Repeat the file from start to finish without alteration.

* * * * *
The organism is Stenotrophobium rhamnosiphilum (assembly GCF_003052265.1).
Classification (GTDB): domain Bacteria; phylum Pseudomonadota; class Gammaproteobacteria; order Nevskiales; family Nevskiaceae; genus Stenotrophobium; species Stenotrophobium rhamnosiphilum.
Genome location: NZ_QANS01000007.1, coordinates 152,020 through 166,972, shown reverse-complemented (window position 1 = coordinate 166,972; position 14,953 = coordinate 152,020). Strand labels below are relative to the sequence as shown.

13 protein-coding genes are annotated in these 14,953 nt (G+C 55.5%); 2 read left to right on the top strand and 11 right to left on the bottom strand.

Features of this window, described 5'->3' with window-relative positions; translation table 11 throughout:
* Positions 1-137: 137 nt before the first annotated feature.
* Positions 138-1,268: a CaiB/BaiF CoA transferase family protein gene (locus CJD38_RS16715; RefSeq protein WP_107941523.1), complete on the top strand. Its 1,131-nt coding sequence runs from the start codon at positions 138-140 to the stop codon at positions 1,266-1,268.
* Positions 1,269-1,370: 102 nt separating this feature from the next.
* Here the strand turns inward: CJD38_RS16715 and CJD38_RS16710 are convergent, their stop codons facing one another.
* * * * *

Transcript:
The organism is Stenotrophobium rhamnosiphilum (assembly GCF_003052265.1).
Classification (GTDB): domain Bacteria; phylum Pseudomonadota; class Gammaproteobacteria; order Nevskiales; family Nevskiaceae; genus Stenotrophobium; species Stenotrophobium rhamnosiphilum.
Genome location: NZ_QANS01000007.1, coordinates 152,020 through 166,972, shown reverse-complemented (window position 1 = coordinate 166,972; position 14,953 = coordinate 152,020). Strand labels below are relative to the sequence as shown.

13 protein-coding genes are annotated in these 14,953 nt (G+C 55.5%); 2 read left to right on the top strand and 11 right to left on the bottom strand.

Features of this window, described 5'->3' with window-relative positions; translation table 11 throughout:
* Positions 1-137: 137 nt before the first annotated feature.
* Positions 138-1,268: a CaiB/BaiF CoA transferase family protein gene (locus CJD38_RS16715; RefSeq protein WP_107941523.1), complete on the top strand. Its 1,131-nt coding sequence runs from the start codon at positions 138-140 to the stop codon at positions 1,266-1,268.
* Positions 1,269-1,370: 102 nt separating this feature from the next.
* Here the strand turns inward: CJD38_RS16715 and CJD38_RS16710 are convergent, their stop codons facing one another.